3. To demonstrate the utility of site occupancy models for eDNA surveys, we reanalysed a data set estimating the occurrence of the amphibian chytrid fungus Batrachochytrium dendrobatidis using eDNA. Our reanalysis showed that the previous estimation of species occurrence was low by 5–10%. Detection probability was best explained by an index of the number of hosts (frogs) in ponds.
  4. Per-visit availability probability in water samples was estimated at 0·45 (95% CRI 0·32, 0·58) and per-PCR detection probability at 0·85 (95% CRI 0·74, 0·94), and six water samples from a pond were necessary for a cumulative detection probability >95%. A simulation study showed that when using site occupancy analysis, researchers need many fewer samples to reliably estimate presence and absence of species than without use of site occupancy modelling.
  5. Our analyses demonstrate the benefits of site occupancy models as a simple and powerful tool to estimate detection and site occupancy (species prevalence) probabilities despite imperfect detection. As species detection from eDNA becomes more common, adoption of appropriate statistical methods, such as site occupancy models, will become crucial to ensure that reliable inferences are made from eDNA-based surveys.

Friday, 28 June 2013

Diversity in Bd

There are now several papers which show that there is quite some genetic diversity in Bd, i.e. there are multiple including. One of them is the "evil strain" known as BdGPL. A new paper that is currently in press by a team of Korean scientists shows that there is even more diversity. These authors have identified new strains from Korea. Here's the link to the paper.

Tuesday, 21 May 2013

Chytridiomycosis and Seasonal Mortality of Tropical Stream

Assessing the effects of diseases on wildlife populations can be difficult in the absence of observed mortalities, but it is crucial for threat assessment and conservation. We performed an intensive capture-mark-recapture study across seasons and years to investigate the effect of chytridiomycosis on demographics in 2 populations of the threatened common mist frog (Litoria rheocola) in the lowland wet tropics of Queensland, Australia. Infection prevalence was the best predictor for apparent survival probability in adult males and varied widely with season (0–65%). Infection prevalence was highest in winter months when monthly survival probabilities were low (approximately 70%). Populations at both sites exhibited very low annual survival probabilities (12–15%) but high recruitment (71–91%), which resulted in population growth rates that fluctuated seasonally. Our results suggest that even in the absence of observed mortalities and continued declines, and despite host–pathogen co-existence for multiple host generations over almost 2 decades, chytridiomycosis continues to have substantial seasonally fluctuating population-level effects on amphibian survival, which necessitates increased recruitment for population persistence. Similarly infected populations may thus be under continued threat from chytridiomycosis which may render them vulnerable to other threatening processes, particularly those affecting recruitment success.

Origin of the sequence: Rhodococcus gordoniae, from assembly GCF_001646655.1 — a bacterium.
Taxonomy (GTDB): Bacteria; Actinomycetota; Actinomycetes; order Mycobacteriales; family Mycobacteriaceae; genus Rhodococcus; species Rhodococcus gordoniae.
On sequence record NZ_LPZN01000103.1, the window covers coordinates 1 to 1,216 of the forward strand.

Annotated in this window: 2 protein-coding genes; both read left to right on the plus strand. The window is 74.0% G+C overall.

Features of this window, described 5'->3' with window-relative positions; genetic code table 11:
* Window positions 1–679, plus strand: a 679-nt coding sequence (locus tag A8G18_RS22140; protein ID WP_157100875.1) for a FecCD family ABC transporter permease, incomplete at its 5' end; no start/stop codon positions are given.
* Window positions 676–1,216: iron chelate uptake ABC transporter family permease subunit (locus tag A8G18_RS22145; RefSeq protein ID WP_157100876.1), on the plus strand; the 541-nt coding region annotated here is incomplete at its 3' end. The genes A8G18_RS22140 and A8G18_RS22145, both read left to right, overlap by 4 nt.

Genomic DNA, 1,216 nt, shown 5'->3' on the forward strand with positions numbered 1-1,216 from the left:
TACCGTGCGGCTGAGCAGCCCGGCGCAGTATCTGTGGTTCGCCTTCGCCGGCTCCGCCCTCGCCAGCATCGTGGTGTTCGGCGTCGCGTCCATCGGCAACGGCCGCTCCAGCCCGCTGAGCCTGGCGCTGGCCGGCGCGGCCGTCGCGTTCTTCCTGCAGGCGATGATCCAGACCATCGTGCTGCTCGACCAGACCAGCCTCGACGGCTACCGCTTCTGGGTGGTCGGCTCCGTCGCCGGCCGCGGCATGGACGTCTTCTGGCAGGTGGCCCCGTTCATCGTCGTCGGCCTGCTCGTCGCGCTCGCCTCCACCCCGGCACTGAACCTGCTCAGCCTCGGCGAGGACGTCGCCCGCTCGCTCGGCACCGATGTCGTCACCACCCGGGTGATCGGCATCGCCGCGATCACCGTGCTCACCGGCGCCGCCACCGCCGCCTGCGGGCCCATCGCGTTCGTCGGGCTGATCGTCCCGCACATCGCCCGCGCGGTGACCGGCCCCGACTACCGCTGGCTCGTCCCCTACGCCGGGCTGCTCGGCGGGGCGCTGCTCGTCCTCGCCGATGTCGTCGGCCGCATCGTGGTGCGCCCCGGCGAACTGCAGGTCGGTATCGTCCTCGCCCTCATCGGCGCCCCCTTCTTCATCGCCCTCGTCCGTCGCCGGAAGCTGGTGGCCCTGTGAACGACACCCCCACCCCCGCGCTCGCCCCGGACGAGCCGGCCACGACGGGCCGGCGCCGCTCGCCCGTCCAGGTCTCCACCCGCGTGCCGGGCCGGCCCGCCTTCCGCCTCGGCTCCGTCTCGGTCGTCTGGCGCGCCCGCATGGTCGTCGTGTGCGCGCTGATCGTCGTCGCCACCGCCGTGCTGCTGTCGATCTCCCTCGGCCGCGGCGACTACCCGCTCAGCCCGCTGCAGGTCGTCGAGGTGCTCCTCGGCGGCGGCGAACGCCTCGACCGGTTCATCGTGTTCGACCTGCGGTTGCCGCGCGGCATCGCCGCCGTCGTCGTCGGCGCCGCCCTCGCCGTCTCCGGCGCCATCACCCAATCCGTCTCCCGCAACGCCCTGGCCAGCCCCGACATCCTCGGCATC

Chytridiomycosis and Seasonal Mortality of Tropical Stream-Associated Frogs 15 Years after Introduction of Batrachochytrium dendrobatidis - PHILLOTT - 2013 - Conservation Biology - Wiley Online Library

No Bd in Speleomantes

A new paper by Frank Pasmans and coauthors in the open access journal PLoS ONE shows that there is no Bd in Speleomantes salamanders. Pasmans et al. use experiments to show that Speleomantes salamanders appear to be resistant to Bd.

Wednesday, 15 May 2013

California frogs once used for pregnancy tests carry deadly fungus -